Tuesday, 25 August 2009

What is beauty?

I'm going to diverge from the grace theme for a bit to briefly look at something that is close to my heart. This will by no means be a complete discussion on the topic, and I'm liable to return to it at some point in time. Ladies, read carefully, and guys, take note ...

So, what is beauty? Is it the size-6 blonde smiling from the cover of the fashion magazine, who has perfect features and a perfect body? What if you get to know that blonde, and she is a shallow, conniving individual who has nothing good to say about anyone around her and thinks only of herself? Would you still consider her to be beautiful? I would argue not, because to be around her would be aggravating and draining.

A glance in a dictionary (the Random House Dictionary) provides this definition:

"the quality present in a thing or person that gives intense pleasure or deep satisfaction to the mind, whether arising from sensory manifestations (as shape, color, sound, etc.), a meaningful design or pattern, or something else (as a personality in which high spiritual qualities are manifest)."

It is the last part of this definition that I wish to draw attention to. A few years ago I read the book 'Captivating' by John and Stasi Eldredge. I do not necessarily agree with the entire book, but it certainly made me sit up and think. Numerous conversations with friends have certainly validated much of what the book says - but those points weren't ones that I disagreed with anyway. One thing at least, however, has certainly rung true with me - and events of the last two years have convinced me 100% of this - the concept of beauty - which if you read the book is a very diverse concept.

I know many women who are insecure about who they are - and the list certainly includes myself! I am not talking about women who are unsuccessful - many of those on the list are very capable in their professions - or who do not have model-inspired looks. Instead, I am concerned with women who are either dominating, desolate, or indulging. Controlling and depressed can also be fitted into this list, but they tend to fall under one of the three already mentioned. In each of these cases, the women, in their insecurity, seek to find security in a number of ways, none of which fulfil the desire to be thought of as beautiful, and in fact which drive people away. To elaborate, this can include controlling relationships, lacking trust, being naive, bereft of a sense of self, accepting abuse, relying completely on others, timidity, addiction, creation of fantasy worlds, and numerous others.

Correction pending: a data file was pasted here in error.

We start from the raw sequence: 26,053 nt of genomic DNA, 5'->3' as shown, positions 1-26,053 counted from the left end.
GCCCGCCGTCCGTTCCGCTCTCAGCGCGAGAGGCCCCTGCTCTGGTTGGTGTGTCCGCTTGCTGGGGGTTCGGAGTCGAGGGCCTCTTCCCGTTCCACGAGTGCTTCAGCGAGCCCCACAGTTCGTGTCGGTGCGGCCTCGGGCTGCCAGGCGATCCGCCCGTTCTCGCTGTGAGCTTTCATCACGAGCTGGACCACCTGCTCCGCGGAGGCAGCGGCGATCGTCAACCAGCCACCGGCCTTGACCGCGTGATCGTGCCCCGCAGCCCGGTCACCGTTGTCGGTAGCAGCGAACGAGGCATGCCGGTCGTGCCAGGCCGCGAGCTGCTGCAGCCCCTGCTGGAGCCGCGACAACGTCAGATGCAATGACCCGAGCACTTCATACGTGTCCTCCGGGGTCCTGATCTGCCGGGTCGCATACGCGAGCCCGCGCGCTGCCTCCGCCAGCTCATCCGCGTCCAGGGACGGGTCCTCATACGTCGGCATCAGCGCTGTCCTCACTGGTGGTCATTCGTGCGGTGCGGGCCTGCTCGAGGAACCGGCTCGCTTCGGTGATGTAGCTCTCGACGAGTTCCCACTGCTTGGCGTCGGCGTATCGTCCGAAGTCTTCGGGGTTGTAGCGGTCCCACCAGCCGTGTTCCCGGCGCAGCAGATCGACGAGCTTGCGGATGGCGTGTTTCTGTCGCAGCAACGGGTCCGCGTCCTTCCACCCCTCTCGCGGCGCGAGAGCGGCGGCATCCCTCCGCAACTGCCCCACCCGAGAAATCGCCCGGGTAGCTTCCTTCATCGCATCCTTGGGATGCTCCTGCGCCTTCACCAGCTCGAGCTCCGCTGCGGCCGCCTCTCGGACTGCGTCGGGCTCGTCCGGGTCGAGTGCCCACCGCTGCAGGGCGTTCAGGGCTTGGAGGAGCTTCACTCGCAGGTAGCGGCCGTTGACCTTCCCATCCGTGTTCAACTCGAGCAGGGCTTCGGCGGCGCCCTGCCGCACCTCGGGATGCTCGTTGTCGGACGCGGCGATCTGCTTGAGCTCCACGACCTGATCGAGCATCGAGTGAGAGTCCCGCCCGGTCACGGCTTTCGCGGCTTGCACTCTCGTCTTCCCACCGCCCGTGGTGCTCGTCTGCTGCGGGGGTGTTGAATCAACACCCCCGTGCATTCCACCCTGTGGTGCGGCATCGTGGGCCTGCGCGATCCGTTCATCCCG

Most often than not, the cause of such insecurity, and such results, is wounds that we as women have received as children - most often from parents who themselves are wounded by their own parents, and from other friends and adults. Wounds such as abuse (most often), rejection, or simply bad parenting methods.

I do not wish, here, to try to attempt to find a solution to such issues - that is better left to psychologists - but simply to recognise the problem, and convey that the world (and men in particular) NEEDS women to be beautiful. And by this, I mean inviting, vulnerable, tender, merciful, fierce, and devoted. This type of beauty speaks to people, saying that 'all will be well', it invites, nourishes, comforts, inspires, and finally, transcends time and space.


  1. wow! it is awesum!! each n every single word are directly from heart! i really needed to read it.. i bet every woman does.. thnx laurel! n thumbs up!

  2. Every woman in the word needs to read this! It's great!